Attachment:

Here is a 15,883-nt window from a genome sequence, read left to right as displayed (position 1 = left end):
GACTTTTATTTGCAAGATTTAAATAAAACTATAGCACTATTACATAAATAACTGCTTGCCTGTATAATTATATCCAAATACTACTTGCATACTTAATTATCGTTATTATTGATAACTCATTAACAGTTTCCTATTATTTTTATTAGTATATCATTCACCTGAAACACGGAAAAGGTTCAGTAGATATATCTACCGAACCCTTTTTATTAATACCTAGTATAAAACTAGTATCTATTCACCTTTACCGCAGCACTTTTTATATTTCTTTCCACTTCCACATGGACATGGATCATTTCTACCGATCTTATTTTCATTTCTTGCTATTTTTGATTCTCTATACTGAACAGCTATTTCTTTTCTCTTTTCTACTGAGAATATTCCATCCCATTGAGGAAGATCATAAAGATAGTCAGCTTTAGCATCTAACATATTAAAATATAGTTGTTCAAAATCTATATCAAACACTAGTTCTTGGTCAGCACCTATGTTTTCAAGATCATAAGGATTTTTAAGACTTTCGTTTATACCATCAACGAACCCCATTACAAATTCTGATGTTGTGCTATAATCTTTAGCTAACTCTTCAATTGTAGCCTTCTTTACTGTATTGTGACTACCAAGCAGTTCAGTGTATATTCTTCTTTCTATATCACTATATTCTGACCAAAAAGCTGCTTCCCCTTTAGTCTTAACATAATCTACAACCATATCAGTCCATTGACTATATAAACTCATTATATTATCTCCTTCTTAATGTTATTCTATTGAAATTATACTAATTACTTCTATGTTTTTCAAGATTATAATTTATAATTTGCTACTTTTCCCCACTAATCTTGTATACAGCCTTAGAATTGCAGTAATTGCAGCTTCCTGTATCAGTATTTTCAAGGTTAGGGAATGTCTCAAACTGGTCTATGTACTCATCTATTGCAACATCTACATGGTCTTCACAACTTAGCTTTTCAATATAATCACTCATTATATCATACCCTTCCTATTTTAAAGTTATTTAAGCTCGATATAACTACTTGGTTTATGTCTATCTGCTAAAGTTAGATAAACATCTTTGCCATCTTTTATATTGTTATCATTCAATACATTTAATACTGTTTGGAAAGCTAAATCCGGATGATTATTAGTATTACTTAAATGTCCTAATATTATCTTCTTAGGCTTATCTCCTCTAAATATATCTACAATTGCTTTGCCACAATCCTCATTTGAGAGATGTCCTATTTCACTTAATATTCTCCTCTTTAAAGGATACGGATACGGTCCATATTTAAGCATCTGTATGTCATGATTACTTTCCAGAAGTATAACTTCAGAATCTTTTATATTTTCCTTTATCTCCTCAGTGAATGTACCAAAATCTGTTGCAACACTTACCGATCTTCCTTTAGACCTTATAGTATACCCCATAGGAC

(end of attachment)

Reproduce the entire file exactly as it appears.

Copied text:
Here is a 15,883-nt window from a genome sequence, read left to right as displayed (position 1 = left end):
GACTTTTATTTGCAAGATTTAAATAAAACTATAGCACTATTACATAAATAACTGCTTGCCTGTATAATTATATCCAAATACTACTTGCATACTTAATTATCGTTATTATTGATAACTCATTAACAGTTTCCTATTATTTTTATTAGTATATCATTCACCTGAAACACGGAAAAGGTTCAGTAGATATATCTACCGAACCCTTTTTATTAATACCTAGTATAAAACTAGTATCTATTCACCTTTACCGCAGCACTTTTTATATTTCTTTCCACTTCCACATGGACATGGATCATTTCTACCGATCTTATTTTCATTTCTTGCTATTTTTGATTCTCTATACTGAACAGCTATTTCTTTTCTCTTTTCTACTGAGAATATTCCATCCCATTGAGGAAGATCATAAAGATAGTCAGCTTTAGCATCTAACATATTAAAATATAGTTGTTCAAAATCTATATCAAACACTAGTTCTTGGTCAGCACCTATGTTTTCAAGATCATAAGGATTTTTAAGACTTTCGTTTATACCATCAACGAACCCCATTACAAATTCTGATGTTGTGCTATAATCTTTAGCTAACTCTTCAATTGTAGCCTTCTTTACTGTATTGTGACTACCAAGCAGTTCAGTGTATATTCTTCTTTCTATATCACTATATTCTGACCAAAAAGCTGCTTCCCCTTTAGTCTTAACATAATCTACAACCATATCAGTCCATTGACTATATAAACTCATTATATTATCTCCTTCTTAATGTTATTCTATTGAAATTATACTAATTACTTCTATGTTTTTCAAGATTATAATTTATAATTTGCTACTTTTCCCCACTAATCTTGTATACAGCCTTAGAATTGCAGTAATTGCAGCTTCCTGTATCAGTATTTTCAAGGTTAGGGAATGTCTCAAACTGGTCTATGTACTCATCTATTGCAACATCTACATGGTCTTCACAACTTAGCTTTTCAATATAATCACTCATTATATCATACCCTTCCTATTTTAAAGTTATTTAAGCTCGATATAACTACTTGGTTTATGTCTATCTGCTAAAGTTAGATAAACATCTTTGCCATCTTTTATATTGTTATCATTCAATACATTTAATACTGTTTGGAAAGCTAAATCCGGATGATTATTAGTATTACTTAAATGTCCTAATATTATCTTCTTAGGCTTATCTCCTCTAAATATATCTACAATTGCTTTGCCACAATCCTCATTTGAGAGATGTCCTATTTCACTTAATATTCTCCTCTTTAAAGGATACGGATACGGTCCATATTTAAGCATCTGTATGTCATGATTACTTTCCAGAAGTATAACTTCAGAATCTTTTATATTTTCCTTTATCTCCTCAGTGAATGTACCAAAATCTGTTGCAACACTTACCGATCTTCCTTTAGACCTTATAGTATACCCCATAGGAC